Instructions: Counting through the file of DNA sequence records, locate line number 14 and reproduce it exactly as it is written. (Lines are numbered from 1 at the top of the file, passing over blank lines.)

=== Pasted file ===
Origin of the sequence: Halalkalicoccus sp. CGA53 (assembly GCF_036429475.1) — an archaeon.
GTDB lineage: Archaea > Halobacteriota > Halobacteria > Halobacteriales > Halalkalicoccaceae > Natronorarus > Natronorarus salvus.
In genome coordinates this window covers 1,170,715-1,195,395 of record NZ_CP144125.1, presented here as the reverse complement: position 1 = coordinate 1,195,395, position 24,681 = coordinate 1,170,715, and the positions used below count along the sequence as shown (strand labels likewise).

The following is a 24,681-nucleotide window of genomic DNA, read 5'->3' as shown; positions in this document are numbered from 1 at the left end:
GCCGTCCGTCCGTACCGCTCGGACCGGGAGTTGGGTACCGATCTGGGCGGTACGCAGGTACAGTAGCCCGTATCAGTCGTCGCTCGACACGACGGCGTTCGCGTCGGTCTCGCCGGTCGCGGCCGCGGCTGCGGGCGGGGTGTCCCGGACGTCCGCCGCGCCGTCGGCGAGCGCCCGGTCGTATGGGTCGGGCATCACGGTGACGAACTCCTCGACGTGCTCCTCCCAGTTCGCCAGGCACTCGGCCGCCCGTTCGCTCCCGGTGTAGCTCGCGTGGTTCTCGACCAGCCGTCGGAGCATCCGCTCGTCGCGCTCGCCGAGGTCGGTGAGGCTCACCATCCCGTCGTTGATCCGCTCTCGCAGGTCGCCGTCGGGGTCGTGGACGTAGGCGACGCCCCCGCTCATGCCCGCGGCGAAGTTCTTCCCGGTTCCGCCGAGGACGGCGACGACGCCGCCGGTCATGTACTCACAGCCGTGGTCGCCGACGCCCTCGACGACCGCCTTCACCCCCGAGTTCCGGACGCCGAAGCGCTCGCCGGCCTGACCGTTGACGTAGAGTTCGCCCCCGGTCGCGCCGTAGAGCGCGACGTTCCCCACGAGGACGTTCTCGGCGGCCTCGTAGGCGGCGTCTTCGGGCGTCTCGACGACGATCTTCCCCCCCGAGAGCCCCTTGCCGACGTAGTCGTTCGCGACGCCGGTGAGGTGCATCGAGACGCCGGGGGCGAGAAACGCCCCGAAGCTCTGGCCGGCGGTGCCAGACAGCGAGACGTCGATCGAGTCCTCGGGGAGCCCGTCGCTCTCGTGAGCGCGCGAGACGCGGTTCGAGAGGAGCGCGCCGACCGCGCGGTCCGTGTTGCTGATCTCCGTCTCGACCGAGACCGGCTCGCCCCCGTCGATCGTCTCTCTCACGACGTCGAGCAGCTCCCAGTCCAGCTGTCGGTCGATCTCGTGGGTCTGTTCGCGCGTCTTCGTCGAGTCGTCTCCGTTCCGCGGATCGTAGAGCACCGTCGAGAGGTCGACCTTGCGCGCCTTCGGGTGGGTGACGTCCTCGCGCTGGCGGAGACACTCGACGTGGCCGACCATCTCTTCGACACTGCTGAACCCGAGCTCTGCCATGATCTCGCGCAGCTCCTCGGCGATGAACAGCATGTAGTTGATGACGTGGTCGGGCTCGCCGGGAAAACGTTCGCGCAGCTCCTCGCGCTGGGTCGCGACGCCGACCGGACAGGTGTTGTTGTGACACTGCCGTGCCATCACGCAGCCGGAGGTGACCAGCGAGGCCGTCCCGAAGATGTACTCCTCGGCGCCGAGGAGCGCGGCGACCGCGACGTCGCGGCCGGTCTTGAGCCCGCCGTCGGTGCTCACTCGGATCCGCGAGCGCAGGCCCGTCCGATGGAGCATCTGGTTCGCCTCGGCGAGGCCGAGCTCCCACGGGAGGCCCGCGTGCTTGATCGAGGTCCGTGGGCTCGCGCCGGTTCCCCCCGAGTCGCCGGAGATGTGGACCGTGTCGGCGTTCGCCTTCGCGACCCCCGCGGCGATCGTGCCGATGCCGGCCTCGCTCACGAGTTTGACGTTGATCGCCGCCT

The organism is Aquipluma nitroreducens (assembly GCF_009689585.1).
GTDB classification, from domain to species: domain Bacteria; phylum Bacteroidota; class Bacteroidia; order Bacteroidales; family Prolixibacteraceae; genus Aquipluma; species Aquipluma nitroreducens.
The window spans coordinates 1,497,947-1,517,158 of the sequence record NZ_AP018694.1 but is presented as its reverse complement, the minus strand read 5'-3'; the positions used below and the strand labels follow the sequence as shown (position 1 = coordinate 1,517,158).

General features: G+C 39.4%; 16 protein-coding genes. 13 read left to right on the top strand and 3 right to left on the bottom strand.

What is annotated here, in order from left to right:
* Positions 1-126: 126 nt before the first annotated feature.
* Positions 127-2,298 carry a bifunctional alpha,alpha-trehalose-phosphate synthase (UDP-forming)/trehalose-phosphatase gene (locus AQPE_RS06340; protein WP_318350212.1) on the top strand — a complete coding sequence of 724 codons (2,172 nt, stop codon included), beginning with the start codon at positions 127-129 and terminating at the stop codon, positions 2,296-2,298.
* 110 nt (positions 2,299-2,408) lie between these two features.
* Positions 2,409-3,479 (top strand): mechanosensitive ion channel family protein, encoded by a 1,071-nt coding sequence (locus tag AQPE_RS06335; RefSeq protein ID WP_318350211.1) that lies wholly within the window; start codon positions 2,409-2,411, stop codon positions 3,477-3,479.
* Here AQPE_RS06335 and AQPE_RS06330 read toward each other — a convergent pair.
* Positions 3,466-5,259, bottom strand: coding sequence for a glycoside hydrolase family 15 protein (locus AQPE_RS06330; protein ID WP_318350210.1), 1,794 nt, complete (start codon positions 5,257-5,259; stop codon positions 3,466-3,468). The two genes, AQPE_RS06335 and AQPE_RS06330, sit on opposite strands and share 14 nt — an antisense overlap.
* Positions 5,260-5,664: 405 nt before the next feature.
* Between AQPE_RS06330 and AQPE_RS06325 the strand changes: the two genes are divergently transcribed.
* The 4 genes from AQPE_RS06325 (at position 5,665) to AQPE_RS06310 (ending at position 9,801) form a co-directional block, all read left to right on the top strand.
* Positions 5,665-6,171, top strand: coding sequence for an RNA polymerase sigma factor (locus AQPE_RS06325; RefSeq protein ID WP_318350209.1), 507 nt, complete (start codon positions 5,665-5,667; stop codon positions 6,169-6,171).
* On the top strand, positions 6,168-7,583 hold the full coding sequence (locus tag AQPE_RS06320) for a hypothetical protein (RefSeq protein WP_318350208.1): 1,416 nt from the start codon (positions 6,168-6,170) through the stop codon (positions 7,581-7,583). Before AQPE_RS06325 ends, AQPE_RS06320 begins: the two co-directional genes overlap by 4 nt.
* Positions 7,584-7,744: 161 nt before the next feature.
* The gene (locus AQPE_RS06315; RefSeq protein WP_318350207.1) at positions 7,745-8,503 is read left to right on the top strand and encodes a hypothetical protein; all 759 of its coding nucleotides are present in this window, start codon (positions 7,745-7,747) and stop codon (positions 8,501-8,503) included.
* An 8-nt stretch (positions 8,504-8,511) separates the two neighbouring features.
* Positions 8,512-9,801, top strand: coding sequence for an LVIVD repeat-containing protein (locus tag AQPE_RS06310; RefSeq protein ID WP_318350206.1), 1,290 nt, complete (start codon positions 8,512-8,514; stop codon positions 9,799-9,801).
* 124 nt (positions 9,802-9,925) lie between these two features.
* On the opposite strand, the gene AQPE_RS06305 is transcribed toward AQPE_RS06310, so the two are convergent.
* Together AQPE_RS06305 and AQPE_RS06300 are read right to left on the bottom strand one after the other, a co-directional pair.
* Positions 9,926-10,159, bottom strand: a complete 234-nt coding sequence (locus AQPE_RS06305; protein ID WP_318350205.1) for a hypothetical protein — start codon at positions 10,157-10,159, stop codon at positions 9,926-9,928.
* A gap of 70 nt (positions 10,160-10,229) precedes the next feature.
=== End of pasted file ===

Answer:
* Positions 2,409-3,479 (top strand): mechanosensitive ion channel family protein, encoded by a 1,071-nt coding sequence (locus tag AQPE_RS06335; RefSeq protein ID WP_318350211.1) that lies wholly within the window; start codon positions 2,409-2,411, stop codon positions 3,477-3,479.